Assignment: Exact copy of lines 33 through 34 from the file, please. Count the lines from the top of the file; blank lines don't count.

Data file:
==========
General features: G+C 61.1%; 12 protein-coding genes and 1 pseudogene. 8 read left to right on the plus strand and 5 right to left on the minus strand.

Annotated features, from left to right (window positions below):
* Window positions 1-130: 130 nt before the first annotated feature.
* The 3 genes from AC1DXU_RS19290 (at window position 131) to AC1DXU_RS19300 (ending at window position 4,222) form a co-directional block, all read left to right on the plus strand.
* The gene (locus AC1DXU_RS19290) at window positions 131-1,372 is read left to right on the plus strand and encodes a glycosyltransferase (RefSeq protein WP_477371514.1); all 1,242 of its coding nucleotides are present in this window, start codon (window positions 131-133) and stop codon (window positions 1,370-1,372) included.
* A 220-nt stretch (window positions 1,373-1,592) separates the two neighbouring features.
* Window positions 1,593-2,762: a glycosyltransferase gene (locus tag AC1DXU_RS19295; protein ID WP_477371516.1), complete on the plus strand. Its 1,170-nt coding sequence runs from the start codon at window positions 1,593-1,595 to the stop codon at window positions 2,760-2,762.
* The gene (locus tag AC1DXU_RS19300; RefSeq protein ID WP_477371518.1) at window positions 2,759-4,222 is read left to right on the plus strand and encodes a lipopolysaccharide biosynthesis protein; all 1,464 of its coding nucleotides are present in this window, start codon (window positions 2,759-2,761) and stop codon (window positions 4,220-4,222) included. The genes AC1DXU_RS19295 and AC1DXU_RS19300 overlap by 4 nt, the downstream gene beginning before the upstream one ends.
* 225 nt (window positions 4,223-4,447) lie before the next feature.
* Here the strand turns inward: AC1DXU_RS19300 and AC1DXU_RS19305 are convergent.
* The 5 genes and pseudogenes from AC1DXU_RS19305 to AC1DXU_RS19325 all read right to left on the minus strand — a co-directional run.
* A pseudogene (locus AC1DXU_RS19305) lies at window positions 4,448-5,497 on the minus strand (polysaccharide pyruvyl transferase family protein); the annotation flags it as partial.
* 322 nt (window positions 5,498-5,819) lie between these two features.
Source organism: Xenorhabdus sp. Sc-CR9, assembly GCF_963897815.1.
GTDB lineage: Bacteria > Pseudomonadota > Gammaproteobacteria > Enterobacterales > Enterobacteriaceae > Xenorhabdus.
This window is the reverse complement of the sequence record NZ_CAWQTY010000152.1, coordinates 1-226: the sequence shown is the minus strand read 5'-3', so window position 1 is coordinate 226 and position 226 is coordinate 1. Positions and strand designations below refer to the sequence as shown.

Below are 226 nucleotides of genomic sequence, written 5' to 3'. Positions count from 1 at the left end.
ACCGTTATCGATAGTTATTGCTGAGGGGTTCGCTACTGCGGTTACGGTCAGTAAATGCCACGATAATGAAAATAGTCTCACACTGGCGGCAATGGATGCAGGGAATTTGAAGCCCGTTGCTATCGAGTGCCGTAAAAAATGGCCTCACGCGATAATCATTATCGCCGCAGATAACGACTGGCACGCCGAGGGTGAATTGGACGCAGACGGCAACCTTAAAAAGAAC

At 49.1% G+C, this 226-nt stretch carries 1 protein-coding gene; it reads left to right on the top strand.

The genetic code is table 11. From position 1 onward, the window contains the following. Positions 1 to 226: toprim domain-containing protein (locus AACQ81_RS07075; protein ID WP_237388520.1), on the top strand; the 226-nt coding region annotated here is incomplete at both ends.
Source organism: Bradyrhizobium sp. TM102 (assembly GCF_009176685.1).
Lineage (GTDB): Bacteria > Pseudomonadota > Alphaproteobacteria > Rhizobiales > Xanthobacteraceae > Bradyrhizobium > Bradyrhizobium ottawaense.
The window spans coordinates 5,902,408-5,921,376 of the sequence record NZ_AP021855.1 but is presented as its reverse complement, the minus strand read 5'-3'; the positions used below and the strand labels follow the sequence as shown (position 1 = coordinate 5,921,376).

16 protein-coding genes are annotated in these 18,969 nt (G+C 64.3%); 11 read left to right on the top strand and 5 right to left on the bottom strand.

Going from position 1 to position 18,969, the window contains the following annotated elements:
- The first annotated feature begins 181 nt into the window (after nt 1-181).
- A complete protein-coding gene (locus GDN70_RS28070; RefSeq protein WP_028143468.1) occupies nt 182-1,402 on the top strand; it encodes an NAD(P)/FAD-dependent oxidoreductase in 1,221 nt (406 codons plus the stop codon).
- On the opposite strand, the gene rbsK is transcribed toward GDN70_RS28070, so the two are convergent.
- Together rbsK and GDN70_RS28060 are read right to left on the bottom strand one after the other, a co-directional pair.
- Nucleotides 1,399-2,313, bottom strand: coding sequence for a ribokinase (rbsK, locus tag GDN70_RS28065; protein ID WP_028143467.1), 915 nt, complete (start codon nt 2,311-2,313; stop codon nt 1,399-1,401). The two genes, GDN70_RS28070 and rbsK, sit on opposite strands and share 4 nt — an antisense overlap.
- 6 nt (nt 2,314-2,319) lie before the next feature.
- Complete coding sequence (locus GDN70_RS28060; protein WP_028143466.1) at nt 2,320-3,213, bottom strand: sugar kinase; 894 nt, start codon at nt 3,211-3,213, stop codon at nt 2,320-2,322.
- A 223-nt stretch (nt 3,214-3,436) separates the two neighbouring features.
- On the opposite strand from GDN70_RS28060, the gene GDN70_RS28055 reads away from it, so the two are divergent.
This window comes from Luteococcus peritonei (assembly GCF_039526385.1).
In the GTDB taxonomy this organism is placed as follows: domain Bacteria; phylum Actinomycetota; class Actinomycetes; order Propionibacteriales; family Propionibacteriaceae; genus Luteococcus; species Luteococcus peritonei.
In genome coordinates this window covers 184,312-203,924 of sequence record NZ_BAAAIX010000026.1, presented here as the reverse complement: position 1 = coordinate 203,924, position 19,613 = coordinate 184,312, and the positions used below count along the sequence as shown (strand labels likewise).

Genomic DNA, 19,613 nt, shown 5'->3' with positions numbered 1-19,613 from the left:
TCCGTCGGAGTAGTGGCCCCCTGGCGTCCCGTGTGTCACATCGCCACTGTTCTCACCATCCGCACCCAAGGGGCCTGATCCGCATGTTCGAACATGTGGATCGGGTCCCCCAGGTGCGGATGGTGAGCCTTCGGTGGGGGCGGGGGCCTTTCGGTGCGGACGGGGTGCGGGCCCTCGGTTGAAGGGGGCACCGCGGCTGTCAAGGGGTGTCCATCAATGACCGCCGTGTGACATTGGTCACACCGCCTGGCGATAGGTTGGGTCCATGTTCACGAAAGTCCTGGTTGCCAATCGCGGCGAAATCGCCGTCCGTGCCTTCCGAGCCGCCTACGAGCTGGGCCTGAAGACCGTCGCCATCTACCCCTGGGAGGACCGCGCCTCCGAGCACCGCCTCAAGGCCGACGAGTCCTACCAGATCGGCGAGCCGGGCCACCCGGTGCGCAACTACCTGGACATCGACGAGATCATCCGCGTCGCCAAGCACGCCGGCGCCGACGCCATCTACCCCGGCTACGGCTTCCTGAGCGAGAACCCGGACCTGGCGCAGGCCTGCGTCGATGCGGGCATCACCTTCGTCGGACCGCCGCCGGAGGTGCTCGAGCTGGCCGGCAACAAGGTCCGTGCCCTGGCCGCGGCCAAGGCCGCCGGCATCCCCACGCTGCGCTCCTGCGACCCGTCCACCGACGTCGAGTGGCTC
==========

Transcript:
- A 223-nt stretch (nt 3,214-3,436) separates the two neighbouring features.
- On the opposite strand from GDN70_RS28060, the gene GDN70_RS28055 reads away from it, so the two are divergent.